Twenty-two new cases of Covid-19 have been notified in Laois today.
This brings to 252 the number of cases in the county over the past 14 days with the incidence rate at 297.5.
The Health Protection Surveillance Centre has today been notified of 52 additional deaths related to COVID-19.
33 of these deaths occurred in February, 12 occurred in January, 6 in December or earlier and 1 is still under investigation.
The median age of those who died was 83 years and the age range was 55 - 96 years.
There has been a total of 3,846 COVID-19 related deaths in Ireland.
As of midnight, Wednesday 10 February, the HPSC has been notified of 866 confirmed cases of COVID-19.
There is now a total of 206,801 confirmed cases of COVID-19 in Ireland.
Of the cases notified today:
401 are men / 463 are women
65% are under 45 years of age
The median age is 35 years old
281 in Dublin, 63 in Galway, 56 in Kildare, 47 in Meath, 39 in Cork and the remaining 380 cases are spread across all other counties.
As of 8am today, 984 COVID-19 patients are hospitalised, of which 172 are in ICU. 44 additional hospitalisations in the past 24 hours.
As of February 8, 242,353 doses of COVID-19 vaccine have been administered in Ireland:
154,900 people have received their first dose
88,453 people have received their second dose
Dr Ronan Glynn, Deputy Chief Medical Officer, Department of Health, said: “We are cautiously optimistic about the epidemiological situation across the country. This positive momentum has been achieved through the dedication of people across the country in recent weeks. However, incidence and mortality rates are still very high, and the significant risk of community transmission of the virus remains, especially for those most vulnerable to COVID-19 infection. It is of vital importance that people continue to stay at home and to work from home where at all possible.”
Professor Karina Butler, Chair of the National Immunisation Advisory Committee said: “As of this week, we have administered 242,353 doses of COVID-19 vaccine. This is a wonderful achievement and I want to thank all our vaccine administration teams for their dedication and hard work. We hope that as our vaccination numbers go up, we can offer more protection those who are vaccinated and ultimately the wider population. But, until that time, all of us, including those of us who have received our COVID-19 vaccines, must maintain our adherence to all of the other public health measures like washing our hands and social distancing.”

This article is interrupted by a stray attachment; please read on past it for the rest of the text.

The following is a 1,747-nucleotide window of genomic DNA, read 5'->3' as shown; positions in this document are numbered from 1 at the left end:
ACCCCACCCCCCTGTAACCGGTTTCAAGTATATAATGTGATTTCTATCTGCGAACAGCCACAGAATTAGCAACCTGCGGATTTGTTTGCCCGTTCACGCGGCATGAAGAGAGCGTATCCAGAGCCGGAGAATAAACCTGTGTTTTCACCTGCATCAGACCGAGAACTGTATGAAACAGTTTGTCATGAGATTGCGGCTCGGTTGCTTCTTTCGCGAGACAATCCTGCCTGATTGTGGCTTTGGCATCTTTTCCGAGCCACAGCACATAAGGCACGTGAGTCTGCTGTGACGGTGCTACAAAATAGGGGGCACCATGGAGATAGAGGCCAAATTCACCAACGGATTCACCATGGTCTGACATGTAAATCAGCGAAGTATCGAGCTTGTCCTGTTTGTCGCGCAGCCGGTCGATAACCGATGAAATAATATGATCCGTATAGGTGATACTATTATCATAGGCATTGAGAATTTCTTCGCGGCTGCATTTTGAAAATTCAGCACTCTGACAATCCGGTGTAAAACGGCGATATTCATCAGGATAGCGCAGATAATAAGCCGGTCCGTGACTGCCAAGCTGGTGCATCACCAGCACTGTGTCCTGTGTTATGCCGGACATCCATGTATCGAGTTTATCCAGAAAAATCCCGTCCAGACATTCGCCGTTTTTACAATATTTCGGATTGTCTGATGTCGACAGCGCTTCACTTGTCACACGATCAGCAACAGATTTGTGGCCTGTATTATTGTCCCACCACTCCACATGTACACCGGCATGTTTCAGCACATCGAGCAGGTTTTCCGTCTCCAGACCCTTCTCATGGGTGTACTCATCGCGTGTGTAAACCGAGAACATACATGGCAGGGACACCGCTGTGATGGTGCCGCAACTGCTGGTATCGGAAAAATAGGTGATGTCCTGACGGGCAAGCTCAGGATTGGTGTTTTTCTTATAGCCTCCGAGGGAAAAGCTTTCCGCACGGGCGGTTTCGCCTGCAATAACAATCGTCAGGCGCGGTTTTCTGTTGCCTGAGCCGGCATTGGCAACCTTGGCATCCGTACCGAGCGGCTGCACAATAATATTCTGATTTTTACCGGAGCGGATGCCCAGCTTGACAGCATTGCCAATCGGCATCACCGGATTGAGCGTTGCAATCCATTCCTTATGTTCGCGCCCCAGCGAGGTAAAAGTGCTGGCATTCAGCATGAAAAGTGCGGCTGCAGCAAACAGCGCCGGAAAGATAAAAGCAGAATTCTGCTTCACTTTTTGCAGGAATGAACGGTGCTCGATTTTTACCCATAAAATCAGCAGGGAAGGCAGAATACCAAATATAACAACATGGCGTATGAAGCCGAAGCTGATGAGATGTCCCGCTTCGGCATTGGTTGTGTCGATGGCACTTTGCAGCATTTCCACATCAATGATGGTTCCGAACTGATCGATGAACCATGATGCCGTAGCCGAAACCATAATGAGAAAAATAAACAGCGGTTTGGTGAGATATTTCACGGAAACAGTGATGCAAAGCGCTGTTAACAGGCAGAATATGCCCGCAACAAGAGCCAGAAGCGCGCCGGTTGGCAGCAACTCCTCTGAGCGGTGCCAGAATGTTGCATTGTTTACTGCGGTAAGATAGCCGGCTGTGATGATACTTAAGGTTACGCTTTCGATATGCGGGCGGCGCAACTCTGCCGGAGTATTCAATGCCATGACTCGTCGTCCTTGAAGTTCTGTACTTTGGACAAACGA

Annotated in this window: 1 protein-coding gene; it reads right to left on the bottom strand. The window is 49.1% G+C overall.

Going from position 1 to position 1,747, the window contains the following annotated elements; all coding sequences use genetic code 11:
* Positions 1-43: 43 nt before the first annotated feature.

Professor Philip Nolan, Chair of the NPHET Irish Epidemiological Modelling Advisory Group, said: “In the last week, the HSE has begun to test close contacts of confirmed cases. This is a positive move as it clearly shows that we are back in the containment phase of this pandemic. However, the positivity rates among household contacts is quite high, close to 30%. This is a timely reminder to us all to immediately isolate ourselves if we have any symptoms, to protect those most important to us. We should also continue to limit our social contacts. Do not visit another person’s household unless you are providing essential care.”
Dr Lorraine Doherty National Clinical Director Health Protection HSE - Health Protection Surveillance Centre (HPSC), said: “The COVID-19 find-test-trace-isolate’ process is vital to our efforts. We all need to contact our GP as soon as symptoms occur, to go for a test, trace our contacts if our test is positive and prevent further infections. It is important to remember that everyone can access testing free of charge. Testing and contact tracing are vital to our ongoing collective efforts to minimise the spread of COVID-19.”